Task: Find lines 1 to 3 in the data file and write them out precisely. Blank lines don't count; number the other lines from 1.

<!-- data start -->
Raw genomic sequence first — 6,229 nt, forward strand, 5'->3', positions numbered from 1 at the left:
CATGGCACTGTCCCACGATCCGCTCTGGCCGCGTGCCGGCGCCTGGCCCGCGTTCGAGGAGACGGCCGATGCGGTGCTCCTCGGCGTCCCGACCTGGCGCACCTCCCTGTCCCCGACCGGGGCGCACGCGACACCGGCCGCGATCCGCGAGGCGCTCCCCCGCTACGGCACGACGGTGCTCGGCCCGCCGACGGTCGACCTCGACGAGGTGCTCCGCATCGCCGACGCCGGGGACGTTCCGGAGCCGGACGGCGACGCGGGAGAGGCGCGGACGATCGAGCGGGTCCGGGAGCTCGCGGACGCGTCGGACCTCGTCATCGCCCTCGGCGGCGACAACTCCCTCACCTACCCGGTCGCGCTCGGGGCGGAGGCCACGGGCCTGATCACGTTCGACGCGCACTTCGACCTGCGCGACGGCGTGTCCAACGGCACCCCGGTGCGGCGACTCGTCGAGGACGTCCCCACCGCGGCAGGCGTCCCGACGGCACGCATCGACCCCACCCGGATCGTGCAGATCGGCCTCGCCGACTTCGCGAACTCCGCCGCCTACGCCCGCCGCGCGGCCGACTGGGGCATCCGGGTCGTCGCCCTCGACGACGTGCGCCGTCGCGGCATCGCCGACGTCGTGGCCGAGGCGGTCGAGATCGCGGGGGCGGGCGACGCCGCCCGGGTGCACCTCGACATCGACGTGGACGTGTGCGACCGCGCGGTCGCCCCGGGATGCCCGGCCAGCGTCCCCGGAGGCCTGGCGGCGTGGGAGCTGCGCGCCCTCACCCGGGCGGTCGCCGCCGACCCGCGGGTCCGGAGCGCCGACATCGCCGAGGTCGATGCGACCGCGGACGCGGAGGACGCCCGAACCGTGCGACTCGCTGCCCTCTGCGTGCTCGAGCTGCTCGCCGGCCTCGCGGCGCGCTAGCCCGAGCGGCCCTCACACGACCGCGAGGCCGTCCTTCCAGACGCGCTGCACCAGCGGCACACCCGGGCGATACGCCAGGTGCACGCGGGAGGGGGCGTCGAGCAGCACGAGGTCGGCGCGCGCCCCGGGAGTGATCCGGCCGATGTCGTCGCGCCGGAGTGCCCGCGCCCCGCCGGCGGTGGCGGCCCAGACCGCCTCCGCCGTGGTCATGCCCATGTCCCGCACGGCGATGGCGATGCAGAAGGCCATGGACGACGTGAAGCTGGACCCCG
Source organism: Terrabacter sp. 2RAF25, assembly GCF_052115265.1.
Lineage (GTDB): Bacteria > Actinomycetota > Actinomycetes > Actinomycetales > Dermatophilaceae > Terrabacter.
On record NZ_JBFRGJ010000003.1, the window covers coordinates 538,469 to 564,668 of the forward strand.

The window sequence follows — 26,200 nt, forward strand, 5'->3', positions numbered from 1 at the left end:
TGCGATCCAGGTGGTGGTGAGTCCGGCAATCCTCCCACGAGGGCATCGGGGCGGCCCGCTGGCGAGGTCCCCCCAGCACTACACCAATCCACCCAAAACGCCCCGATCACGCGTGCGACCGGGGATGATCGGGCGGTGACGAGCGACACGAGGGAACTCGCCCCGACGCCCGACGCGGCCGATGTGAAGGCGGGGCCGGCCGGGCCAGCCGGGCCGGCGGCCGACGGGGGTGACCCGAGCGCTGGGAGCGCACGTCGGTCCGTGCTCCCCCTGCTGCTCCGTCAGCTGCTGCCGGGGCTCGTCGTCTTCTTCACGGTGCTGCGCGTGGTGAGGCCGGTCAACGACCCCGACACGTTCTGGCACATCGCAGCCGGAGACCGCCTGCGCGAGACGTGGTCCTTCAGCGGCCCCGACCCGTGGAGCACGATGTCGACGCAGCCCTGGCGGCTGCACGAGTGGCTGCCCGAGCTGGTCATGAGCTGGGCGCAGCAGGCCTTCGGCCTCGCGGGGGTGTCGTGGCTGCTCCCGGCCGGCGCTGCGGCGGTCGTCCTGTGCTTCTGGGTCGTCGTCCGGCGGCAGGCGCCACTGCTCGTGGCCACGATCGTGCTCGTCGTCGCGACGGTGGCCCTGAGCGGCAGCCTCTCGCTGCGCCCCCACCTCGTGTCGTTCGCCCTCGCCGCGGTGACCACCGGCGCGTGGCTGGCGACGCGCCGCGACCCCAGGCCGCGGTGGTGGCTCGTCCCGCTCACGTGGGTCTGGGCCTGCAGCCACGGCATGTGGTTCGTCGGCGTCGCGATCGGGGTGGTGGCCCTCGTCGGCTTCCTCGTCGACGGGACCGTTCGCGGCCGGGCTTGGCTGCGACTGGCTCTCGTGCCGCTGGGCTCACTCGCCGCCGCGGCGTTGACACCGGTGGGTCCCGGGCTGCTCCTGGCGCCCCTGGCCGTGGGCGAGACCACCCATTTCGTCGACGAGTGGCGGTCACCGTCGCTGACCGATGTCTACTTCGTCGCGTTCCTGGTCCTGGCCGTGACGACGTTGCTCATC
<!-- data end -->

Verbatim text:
Raw genomic sequence first — 6,229 nt, forward strand, 5'->3', positions numbered from 1 at the left:
CATGGCACTGTCCCACGATCCGCTCTGGCCGCGTGCCGGCGCCTGGCCCGCGTTCGAGGAGACGGCCGATGCGGTGCTCCTCGGCGTCCCGACCTGGCGCACCTCCCTGTCCCCGACCGGGGCGCACGCGACACCGGCCGCGATCCGCGAGGCGCTCCCCCGCTACGGCACGACGGTGCTCGGCCCGCCGACGGTCGACCTCGACGAGGTGCTCCGCATCGCCGACGCCGGGGACGTTCCGGAGCCGGACGGCGACGCGGGAGAGGCGCGGACGATCGAGCGGGTCCGGGAGCTCGCGGACGCGTCGGACCTCGTCATCGCCCTCGGCGGCGACAACTCCCTCACCTACCCGGTCGCGCTCGGGGCGGAGGCCACGGGCCTGATCACGTTCGACGCGCACTTCGACCTGCGCGACGGCGTGTCCAACGGCACCCCGGTGCGGCGACTCGTCGAGGACGTCCCCACCGCGGCAGGCGTCCCGACGGCACGCATCGACCCCACCCGGATCGTGCAGATCGGCCTCGCCGACTTCGCGAACTCCGCCGCCTACGCCCGCCGCGCGGCCGACTGGGGCATCCGGGTCGTCGCCCTCGACGACGTGCGCCGTCGCGGCATCGCCGACGTCGTGGCCGAGGCGGTCGAGATCGCGGGGGCGGGCGACGCCGCCCGGGTGCACCTCGACATCGACGTGGACGTGTGCGACCGCGCGGTCGCCCCGGGATGCCCGGCCAGCGTCCCCGGAGGCCTGGCGGCGTGGGAGCTGCGCGCCCTCACCCGGGCGGTCGCCGCCGACCCGCGGGTCCGGAGCGCCGACATCGCCGAGGTCGATGCGACCGCGGACGCGGAGGACGCCCGAACCGTGCGACTCGCTGCCCTCTGCGTGCTCGAGCTGCTCGCCGGCCTCGCGGCGCGCTAGCCCGAGCGGCCCTCACACGACCGCGAGGCCGTCCTTCCAGACGCGCTGCACCAGCGGCACACCCGGGCGATACGCCAGGTGCACGCGGGAGGGGGCGTCGAGCAGCACGAGGTCGGCGCGCGCCCCGGGAGTGATCCGGCCGATGTCGTCGCGCCGGAGTGCCCGCGCCCCGCCGGCGGTGGCGGCCCAGACCGCCTCCGCCGTGGTCATGCCCATGTCCCGCACGGCGATGGCGATGCAGAAGGCCATGGACGACGTGAAGCTGGACCCCG
Source organism: Terrabacter sp. 2RAF25, assembly GCF_052115265.1.